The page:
I formed my own small, very small, welcoming committee this afternoon. It was an impromptu event, the result of a late afternoon walk. I had spent most of the day completing some paperwork and with my eyes zoned into the time-distorting bright lights of the computer screen I hardly noticed that outside the rain had slowed, then stopped, and the clouds were breaking up. Once I did surface and break free of the cyber-net, the urge to get outside was irresistible.
The sky was pale and insipid, washed-out by the deluges of the morning and the sun already too low to have significant impact on the cloud cover. My boots knew their route, the old familiar way, down through the factories, between the houses and gardens of the estate, and onto the track. Pick your way between the puddles and ruts beside the coach depot, noting the first bluebells emerging there on the bank cradled by the roots of the oaks and holly, and out into the open, into the sleepy gaze of the distant, ever-present downs. Sunlight illuminated the new bursting of the oak where blue tits fizzed and flitted. Cattle lazed, chewing the cud, spread out like a confused dot-to-dot drawing across the field, seeming as relieved as I was that the rain had stopped. The grass if not quite yet beginning to grow had at least taken on a subtle shade-change, one hue greener.
In the patchy hedgerow, house sparrows flocked along with grey-headed linnets. The sparrows are always here, a remnant of a population in the remnant of a hedge. ‘House’ sparrows may be the name we give them, the box we allocate them in our organised view of the world, but these noisy birds, although they share the garb and language of the city urchin ‘spadger’, prefer the rural life of tractor shed and silage barn and cattle dung flies and impenetrable bramble thorn.
The track bends beside the barns, wrapping around a small copse where once a sandpit would’ve been busy with both men and martins. The sand martins do not come any more and the pit itself has become almost lost under sapling sycamores and scrub. A storage place for discarded water troughs or machinery parts. I wasn’t expecting the honesty. Beneath the budding maples, barging their way unapologetically between tractor tyre and trunk and gate post, the violet-purple flowers spread through the faded-beige stems of last year’s growth. Somewhere in the branches beyond a chiffchaff was singing. I was distracted for a moment tracking down the source of a buzzing sound to my left, it turned out to be a hairy-footed flower bee, like a speeded up, black velvet, small bumblebee. The bight yellow pollen sacks on her back legs suggested a successful foraging foray, possibly thanks to the honesty.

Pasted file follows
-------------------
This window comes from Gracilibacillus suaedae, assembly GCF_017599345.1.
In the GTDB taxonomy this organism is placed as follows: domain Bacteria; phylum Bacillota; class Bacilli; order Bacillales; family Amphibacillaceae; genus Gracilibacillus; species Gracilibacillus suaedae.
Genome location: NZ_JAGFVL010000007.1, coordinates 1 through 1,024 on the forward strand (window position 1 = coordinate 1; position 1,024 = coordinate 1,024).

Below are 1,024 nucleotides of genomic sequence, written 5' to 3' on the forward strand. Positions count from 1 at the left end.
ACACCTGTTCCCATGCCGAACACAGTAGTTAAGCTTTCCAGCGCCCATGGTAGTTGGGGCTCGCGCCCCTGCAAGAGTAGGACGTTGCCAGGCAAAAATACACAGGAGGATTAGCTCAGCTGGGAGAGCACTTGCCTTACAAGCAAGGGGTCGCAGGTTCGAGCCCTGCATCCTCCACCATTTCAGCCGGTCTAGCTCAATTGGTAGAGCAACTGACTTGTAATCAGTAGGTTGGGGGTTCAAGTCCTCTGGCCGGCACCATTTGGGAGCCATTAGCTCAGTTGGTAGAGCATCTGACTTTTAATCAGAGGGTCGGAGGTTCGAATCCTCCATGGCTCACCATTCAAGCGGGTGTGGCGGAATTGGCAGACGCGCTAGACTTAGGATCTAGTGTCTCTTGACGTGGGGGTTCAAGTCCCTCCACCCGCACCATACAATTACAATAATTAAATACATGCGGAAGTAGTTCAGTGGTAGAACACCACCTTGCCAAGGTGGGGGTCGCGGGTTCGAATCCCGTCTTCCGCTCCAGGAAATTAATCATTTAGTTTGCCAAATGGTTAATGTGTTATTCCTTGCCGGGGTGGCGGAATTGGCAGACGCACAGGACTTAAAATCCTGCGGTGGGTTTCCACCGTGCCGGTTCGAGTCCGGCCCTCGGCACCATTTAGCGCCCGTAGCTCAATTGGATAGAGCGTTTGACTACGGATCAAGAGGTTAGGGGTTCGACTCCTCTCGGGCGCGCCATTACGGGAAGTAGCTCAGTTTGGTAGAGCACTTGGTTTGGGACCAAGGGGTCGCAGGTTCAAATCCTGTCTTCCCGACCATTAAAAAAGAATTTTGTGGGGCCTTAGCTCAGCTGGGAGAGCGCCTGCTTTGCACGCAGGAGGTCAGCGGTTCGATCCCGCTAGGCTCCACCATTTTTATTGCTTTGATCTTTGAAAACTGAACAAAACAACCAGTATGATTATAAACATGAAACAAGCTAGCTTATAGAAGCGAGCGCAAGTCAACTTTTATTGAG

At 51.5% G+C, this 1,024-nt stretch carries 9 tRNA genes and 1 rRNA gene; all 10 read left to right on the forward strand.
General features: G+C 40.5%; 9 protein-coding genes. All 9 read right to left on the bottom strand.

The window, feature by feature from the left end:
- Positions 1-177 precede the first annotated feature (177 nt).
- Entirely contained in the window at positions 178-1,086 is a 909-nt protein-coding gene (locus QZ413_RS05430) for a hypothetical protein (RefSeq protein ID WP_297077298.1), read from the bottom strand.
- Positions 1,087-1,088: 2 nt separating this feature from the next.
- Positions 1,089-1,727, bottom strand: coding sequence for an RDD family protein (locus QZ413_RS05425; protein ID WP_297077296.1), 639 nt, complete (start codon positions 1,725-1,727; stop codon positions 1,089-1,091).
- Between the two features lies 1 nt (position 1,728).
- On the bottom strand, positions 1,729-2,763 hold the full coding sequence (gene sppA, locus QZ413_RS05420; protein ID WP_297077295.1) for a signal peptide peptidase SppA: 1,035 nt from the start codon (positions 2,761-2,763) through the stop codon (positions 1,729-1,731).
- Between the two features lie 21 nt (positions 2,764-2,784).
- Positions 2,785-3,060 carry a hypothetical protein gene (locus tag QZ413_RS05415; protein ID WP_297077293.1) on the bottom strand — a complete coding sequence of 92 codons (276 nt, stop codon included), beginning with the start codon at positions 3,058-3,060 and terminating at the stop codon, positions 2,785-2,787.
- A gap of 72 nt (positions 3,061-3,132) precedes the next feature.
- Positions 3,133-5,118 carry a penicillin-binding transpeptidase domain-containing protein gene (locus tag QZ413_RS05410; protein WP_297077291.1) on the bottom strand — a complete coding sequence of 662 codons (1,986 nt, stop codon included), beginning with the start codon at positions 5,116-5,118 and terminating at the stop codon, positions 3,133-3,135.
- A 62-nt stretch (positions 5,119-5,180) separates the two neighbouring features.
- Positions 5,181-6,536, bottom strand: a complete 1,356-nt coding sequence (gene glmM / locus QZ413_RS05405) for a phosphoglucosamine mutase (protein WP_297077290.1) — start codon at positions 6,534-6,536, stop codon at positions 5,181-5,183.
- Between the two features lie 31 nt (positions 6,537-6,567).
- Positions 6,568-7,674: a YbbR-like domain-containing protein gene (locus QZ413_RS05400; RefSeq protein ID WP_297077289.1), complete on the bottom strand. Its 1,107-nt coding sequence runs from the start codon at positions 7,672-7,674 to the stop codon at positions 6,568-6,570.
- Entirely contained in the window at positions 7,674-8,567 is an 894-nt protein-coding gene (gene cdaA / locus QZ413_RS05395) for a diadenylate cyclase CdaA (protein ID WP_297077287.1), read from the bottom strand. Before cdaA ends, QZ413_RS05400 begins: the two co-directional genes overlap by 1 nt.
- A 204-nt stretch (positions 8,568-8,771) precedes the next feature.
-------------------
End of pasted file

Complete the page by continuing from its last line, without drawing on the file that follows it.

I was about to turn for home when they arrived. Or perhaps I arrived as they turned for home, it is hard to tell exactly. I had reached the apex of my walk, the last few hundred yards that lead past the ‘manor house’ and its barn with the always broken window. Appearing as if from nowhere, but as if they had always been there, the paradoxical swallow, or in this case a pair. The quintessential bird of the English farm yard and the summer countryside-sky, which conversely is actually more absent than present, only spending a short few months with us. Each year, at barns and stables across the country, people pause, a brief insignificant moment of their day suddenly weighted and given a new clarity, as a distinctive familiar twitter and swooping twisted flight breaks the monochrome sky. Each year we welcome them back as old friends.
They were smart birds, with cream underparts and crimson bib below a blue back. One bird had long tail streamers, the other shorter, a male and a female. It is hard not to transpose human emotions onto the two individuals; they were back home, they’d made it, and they were together.
As I stood watching this first pair it was as though I could feel the the earth turning beneath my feet; after a slow start, spring has suddenly remembered itself and is now almost tripping over its own feet in its hurry to move the season along. I was pleased that I was there, to note this moment, to record it, to be the welcoming committee.